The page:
The University hosted 32 high school students from the North Light Community Center’s teen programs for College and Career Day on March 26. This event was organized through North Light Villanova and gave Philadelphia-area high school students the chance to observe life on a college campus, as well as to learn about potential careers.
North Light’s teens took part in a busy day on campus, attending presentations by the Office of Admissions, the Office of Part-Time Studies, the Center for Multicultural Affairs and University student athletes. Additionally, the students watched a hip-hop dance performance and participated in a campus-wide scavenger hunt.
However, perhaps the most important part of the day was the students’ opportunity to attend classes and job shadow professionals. Prior to the visit, the University sent a list of morning and afternoon classes and job shadow sessions to North Light, allowing students to sign up based on their interests and potential career goals.
Jasmin Berry, a junior at Benjamin Franklin High School in Philadelphia, shadowed University employees in the computer science and graphic design fields. Not only did she speak with these professionals about what they do, but she also gained some hands-on experience of her own.
“I designed my own website and learned how a graphic designer works,” Berry said.
In addition to gaining exposure to her field of interest, Berry said she learned many other things throughout the day that will benefit her as she prepares for college.
“I learned that you can’t just pick a major,” Berry said. “You have to know why you want to pick that major and what jobs it can offer you. I learned that [college] is very pricey but there are student loans and scholarships that can help you with that. It’s been very helpful.”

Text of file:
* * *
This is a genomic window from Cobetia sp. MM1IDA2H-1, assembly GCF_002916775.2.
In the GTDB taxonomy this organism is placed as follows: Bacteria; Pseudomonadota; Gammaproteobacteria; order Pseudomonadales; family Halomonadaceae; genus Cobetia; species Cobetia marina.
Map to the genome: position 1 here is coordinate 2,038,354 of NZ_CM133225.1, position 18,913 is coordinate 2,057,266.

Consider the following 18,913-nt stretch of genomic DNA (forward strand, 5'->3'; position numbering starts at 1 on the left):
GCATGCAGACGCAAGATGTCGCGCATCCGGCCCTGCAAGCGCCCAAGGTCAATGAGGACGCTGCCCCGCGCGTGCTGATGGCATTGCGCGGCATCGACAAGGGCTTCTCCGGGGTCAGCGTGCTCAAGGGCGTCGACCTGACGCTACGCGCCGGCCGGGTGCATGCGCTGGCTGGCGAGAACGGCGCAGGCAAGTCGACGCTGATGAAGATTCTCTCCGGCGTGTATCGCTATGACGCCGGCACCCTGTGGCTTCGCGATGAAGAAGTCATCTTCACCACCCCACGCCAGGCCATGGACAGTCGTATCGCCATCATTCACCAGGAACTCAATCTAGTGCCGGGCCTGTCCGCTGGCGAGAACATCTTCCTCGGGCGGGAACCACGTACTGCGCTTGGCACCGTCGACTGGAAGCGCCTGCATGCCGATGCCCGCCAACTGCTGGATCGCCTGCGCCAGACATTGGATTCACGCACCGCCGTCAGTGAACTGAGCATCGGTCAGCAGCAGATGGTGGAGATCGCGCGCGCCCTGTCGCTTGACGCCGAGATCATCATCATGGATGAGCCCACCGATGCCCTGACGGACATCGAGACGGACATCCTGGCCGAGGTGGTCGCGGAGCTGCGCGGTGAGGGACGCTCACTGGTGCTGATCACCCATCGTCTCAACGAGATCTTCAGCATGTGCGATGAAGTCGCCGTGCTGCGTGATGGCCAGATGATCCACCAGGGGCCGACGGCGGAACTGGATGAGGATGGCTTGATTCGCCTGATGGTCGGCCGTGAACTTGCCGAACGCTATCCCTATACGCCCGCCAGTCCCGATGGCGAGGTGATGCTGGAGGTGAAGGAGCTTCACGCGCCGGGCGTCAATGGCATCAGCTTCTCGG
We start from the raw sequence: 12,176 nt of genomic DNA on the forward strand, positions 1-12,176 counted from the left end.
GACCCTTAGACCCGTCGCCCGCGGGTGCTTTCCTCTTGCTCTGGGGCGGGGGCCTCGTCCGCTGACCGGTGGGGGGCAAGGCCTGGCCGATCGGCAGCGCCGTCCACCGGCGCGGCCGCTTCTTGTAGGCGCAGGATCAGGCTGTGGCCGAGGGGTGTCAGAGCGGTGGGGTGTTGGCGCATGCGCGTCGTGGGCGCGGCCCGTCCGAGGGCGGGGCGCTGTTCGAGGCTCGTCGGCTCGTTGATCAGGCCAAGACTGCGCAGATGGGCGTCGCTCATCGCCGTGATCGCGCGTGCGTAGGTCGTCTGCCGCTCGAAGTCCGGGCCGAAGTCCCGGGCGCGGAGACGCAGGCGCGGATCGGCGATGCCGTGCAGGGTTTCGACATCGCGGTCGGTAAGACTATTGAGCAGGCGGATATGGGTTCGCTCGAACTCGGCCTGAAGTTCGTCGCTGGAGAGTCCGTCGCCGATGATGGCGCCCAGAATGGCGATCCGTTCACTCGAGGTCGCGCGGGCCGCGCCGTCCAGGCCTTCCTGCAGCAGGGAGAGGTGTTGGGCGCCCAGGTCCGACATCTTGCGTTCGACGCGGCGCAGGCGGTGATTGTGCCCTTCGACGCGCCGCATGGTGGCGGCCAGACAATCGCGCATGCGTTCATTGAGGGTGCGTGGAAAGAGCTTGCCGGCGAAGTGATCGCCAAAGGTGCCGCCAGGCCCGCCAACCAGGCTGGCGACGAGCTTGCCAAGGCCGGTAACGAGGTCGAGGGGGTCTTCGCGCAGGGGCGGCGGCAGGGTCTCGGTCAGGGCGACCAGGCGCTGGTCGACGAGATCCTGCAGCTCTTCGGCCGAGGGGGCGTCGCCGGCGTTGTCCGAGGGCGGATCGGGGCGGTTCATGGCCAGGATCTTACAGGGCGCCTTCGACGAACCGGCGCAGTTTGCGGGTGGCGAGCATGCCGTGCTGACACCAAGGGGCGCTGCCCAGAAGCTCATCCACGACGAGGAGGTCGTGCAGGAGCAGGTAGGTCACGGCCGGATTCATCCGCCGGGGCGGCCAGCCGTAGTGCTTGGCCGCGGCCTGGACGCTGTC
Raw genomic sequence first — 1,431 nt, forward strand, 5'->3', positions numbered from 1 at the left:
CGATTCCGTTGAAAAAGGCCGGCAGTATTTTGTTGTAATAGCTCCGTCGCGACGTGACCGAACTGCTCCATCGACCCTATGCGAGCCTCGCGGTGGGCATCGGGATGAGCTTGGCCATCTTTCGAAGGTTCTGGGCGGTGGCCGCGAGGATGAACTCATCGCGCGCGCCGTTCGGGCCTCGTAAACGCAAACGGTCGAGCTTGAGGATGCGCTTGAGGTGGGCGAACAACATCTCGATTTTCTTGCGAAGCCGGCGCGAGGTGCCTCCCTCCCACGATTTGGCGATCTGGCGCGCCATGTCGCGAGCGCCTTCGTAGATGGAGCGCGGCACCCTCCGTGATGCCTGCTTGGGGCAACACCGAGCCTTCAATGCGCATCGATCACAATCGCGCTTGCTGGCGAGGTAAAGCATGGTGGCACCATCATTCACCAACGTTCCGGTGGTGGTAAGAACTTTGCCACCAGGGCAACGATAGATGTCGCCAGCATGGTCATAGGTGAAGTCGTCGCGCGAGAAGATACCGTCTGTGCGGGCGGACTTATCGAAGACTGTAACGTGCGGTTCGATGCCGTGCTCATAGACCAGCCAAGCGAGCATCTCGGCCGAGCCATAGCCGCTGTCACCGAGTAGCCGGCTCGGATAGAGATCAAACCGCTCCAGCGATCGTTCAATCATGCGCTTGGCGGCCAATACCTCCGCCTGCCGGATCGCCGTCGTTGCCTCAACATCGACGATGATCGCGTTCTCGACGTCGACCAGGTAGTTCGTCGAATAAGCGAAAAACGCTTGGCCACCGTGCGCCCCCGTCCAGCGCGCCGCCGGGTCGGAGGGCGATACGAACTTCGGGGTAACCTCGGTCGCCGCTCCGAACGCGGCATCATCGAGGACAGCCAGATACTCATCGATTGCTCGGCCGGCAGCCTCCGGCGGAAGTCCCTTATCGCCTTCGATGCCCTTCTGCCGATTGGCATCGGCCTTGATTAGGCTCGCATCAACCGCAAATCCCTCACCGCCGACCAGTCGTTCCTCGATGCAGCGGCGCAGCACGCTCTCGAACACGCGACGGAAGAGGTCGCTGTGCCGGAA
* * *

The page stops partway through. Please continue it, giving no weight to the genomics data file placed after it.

Miya McAfee, North Light’s youth workforce coordinator, said she hoped that the visit would provide students with a more nuanced look at college life and make them think seriously about their future academic pursuits.
“I just wanted every student to get the idea of what it’s like to be on a college campus, to attend a college course and to understand the fact that it’s not like high school and you get out of it what you put into it,” McAfee said. “I wanted them to get that understanding that there is a difference [between high school and college] and decide if this is the type of difference they’re ready for.”
Billy Eisenberg, who is in his seventh year as the director of education and teen services at North Light, claimed this is his favorite day of the year, as it allows North Light to preach its messages of college preparation and career readiness in conjunction with the University.
“It’s so rare and unique,” Eisenberg said, commenting on this opportunity for his students. “You can’t just go to any school and say ‘Hey, I want to sit in on some classes.’ It’s very unique and we’re just lucky to have this. It’s awesome.”
Eisenberg explained that experiencing a college setting is invaluable for his students.
“Whether the kids are college material and can get into a school like Villanova or not, just to have this college exposure could make them more motivated in school or could open their eyes,” he said.
North Light Community Center serves thousands of people each year in Manayunk and the surrounding neighborhoods—both children who need safe and nurturing environments in which to learn and play, and parents who seek counsel and access to affordable services. According to its website, its mission is “to enable people of all ages and abilities in our communities, especially those most in need, to reach their full potential as productive and responsible citizens through initiatives that support and enrich children, teens, and families.”
The bulk of students affiliated with North Light’s teen programs attend Roxborough High School, although other Philadelphia schools such as Benjamin Franklin High School and Northeast High School are also represented.
Although the University has been involved with North Light for decades, its official partnership, NOVAL, was initiated in 2004. Holiday parties, tutoring services and mentoring programs are a few of the elements comprising the alliance between North Light and the University.
“[Villanova] has always been a big supporter of our teen programs throughout the years,” McAfee said. “Over time this has grown from a couple of [Villanova students] who were doing an after-school program for teens at North Light, to now this larger program that not only works with teens who come to North Light but also teens who are affiliated with North Light, whether it be in the neighborhood or in the high schools where we work.”